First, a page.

The Board of Supervisors, sitting as the Pinal County Flood Control District, unanimously approved the participation with the Army Corps of Engineers on a feasibility study for the Lower Santa Cruz River Watershed.
“This is a huge step forward in eventually being able to come up with a plan to address the flooding that occurs nearly every year on the Santa Cruz River,” Supervisor Anthony Smith said. “It seems that every time the Santa Cruz goes over its banks, there is major property damage. I am looking forward to the day when it does rain you won’t be thinking in the back of your mind ‘how bad will this get?'”
In the past, flooding on the Lower Santa Cruz has destroyed small farming communities along the river and damaged critical infrastructure, as well as caused significant damage to the towns of Maricopa, Casa Grande and Arizona City.
The feasibility study is the second stage in a formal process carried out by the Army Corps of Engineers. The first stage was a reconnaissance study that was completed in 2014. This study found federal interest in developing a potential solution to the flooding problem. The Army Corps of Engineers also gave the recommendation to proceed with the feasibility study.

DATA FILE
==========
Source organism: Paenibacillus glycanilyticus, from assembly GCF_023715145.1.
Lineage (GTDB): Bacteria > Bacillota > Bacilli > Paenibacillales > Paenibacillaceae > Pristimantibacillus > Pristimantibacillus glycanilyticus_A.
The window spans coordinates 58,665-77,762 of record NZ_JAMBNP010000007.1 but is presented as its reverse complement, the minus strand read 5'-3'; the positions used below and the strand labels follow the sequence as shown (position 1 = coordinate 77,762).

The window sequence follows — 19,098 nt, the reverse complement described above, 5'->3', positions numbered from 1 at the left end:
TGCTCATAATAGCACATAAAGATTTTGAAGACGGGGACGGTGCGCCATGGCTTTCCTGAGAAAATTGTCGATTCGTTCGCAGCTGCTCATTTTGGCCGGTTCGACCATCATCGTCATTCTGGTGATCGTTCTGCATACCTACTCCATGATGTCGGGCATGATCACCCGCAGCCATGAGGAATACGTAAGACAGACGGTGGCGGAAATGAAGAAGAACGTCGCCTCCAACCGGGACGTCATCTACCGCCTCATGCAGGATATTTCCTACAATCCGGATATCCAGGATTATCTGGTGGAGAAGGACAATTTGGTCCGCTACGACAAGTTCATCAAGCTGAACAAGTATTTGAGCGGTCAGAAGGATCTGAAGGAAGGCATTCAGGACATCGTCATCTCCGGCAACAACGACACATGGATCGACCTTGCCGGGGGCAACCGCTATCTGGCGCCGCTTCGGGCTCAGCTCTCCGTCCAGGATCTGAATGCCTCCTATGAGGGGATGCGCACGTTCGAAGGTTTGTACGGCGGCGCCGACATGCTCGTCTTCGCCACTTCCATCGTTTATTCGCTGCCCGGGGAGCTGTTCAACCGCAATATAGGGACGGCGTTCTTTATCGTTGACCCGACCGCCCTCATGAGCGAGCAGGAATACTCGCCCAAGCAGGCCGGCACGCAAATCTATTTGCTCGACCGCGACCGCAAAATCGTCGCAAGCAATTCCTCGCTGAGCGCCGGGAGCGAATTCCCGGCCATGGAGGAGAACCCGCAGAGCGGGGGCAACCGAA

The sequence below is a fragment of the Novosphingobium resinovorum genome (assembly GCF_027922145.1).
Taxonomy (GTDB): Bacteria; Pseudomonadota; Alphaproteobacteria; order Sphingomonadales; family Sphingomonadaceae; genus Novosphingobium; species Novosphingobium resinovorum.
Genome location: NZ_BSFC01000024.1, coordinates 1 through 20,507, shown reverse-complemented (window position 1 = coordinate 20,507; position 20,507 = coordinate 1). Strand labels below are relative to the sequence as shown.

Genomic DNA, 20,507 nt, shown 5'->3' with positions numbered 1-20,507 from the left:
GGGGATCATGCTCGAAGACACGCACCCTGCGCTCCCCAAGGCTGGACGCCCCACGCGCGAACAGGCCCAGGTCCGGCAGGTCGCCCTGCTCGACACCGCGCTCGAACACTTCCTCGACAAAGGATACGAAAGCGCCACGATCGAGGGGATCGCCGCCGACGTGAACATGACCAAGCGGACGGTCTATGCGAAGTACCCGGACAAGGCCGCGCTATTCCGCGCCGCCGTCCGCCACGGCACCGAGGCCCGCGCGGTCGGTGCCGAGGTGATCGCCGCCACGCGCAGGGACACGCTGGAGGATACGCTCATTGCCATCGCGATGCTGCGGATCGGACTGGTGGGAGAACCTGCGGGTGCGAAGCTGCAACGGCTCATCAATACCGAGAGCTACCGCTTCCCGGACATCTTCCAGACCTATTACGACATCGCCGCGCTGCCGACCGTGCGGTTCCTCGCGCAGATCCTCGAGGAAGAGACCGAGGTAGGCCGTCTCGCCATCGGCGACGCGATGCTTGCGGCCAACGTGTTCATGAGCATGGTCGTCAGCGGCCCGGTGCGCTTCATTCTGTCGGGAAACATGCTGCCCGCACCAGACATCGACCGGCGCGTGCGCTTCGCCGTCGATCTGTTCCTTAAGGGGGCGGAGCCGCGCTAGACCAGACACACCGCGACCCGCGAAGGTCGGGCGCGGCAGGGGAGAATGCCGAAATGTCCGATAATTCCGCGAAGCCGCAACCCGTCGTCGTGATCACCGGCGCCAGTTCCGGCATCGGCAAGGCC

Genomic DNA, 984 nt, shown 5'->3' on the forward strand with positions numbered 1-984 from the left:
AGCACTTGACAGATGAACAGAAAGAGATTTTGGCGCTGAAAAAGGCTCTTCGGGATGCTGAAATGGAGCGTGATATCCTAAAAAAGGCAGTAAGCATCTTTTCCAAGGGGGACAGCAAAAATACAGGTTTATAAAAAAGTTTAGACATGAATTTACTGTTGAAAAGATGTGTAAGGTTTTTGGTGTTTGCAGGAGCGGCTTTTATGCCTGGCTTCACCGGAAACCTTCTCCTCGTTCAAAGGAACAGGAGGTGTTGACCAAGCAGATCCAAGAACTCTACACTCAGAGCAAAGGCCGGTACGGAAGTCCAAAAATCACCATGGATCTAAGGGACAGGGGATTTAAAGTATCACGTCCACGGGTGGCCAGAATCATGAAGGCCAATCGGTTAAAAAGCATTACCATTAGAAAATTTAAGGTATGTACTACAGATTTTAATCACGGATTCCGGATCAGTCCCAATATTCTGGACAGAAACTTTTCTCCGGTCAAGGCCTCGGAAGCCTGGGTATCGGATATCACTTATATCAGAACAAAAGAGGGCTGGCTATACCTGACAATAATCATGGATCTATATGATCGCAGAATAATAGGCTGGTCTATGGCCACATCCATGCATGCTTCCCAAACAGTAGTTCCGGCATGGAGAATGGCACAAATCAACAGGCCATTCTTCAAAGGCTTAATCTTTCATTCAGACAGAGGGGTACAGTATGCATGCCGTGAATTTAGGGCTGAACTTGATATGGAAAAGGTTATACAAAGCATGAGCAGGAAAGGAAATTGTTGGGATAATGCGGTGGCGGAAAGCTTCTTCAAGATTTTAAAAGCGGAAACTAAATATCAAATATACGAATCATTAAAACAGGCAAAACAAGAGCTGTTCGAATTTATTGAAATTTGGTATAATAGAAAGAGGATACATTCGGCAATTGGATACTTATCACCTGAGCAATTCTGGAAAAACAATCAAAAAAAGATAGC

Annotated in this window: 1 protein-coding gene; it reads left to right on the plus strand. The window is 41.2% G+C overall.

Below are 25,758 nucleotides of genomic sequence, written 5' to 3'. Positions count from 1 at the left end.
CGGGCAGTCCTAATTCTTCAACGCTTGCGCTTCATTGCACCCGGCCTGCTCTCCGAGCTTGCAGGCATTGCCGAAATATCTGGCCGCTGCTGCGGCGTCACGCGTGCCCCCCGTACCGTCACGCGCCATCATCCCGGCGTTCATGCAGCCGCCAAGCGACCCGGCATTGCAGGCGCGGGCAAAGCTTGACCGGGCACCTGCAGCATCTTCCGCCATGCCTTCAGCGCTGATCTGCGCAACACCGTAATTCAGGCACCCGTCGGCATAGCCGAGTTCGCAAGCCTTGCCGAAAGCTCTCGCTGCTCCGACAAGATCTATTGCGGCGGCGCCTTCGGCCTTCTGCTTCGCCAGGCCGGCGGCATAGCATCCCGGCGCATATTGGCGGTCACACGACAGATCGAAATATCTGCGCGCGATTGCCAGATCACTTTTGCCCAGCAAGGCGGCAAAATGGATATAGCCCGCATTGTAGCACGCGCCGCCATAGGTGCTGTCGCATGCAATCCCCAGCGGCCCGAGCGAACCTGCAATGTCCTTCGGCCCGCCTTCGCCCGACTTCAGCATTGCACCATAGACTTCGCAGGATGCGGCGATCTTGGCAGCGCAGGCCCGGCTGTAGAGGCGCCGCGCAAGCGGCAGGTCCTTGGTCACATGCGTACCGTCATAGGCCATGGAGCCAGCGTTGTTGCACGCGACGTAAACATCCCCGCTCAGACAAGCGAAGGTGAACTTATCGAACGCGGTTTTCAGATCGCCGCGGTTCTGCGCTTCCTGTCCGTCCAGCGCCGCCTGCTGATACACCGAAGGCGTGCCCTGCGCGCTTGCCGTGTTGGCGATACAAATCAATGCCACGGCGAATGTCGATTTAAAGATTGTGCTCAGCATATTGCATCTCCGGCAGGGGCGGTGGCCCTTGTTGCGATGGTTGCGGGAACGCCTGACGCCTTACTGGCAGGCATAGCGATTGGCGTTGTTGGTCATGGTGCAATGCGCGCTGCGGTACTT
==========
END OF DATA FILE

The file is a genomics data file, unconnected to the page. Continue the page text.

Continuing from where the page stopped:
The study is expected to be completed within three years at a total cost of no more than $3 million. The agreement with the Army Corps of Engineers will have the Federal Government and County split the cost of the study, including in-kind contributions from the county.
“The study is a necessary and important step in the process,” Supervisor Smith said. “When it comes down to it, this is a critical part of our economic future. Working proactively on a comprehensive solution in partnership with stakeholders, the Congressional Delegation and Corps will help position the County for economic growth and it sends a message to businesses that the County is serious about creating the conditions for their success.”
The feasibility study is also good news to the nonprofit Lower Santa Cruz River Alliance. The group is comprised of 20 public and private entities who advocate for a comprehensive, regional solution to the flooding on the Lower Santa Cruz. Supervisor Anthony Smith is an executive committee member of the Alliance.
“We are delighted that the County and the Corps have entered into this agreement to conduct the study and ultimately protect from flooding one of the country’s fastest growing and most dynamic regions,” said Steven Bloch, president of the Lower Santa Cruz River Alliance. “The President, Congress, Corps and local stakeholders have all recognized the importance of this project and together they have helped advance it to the study phase.”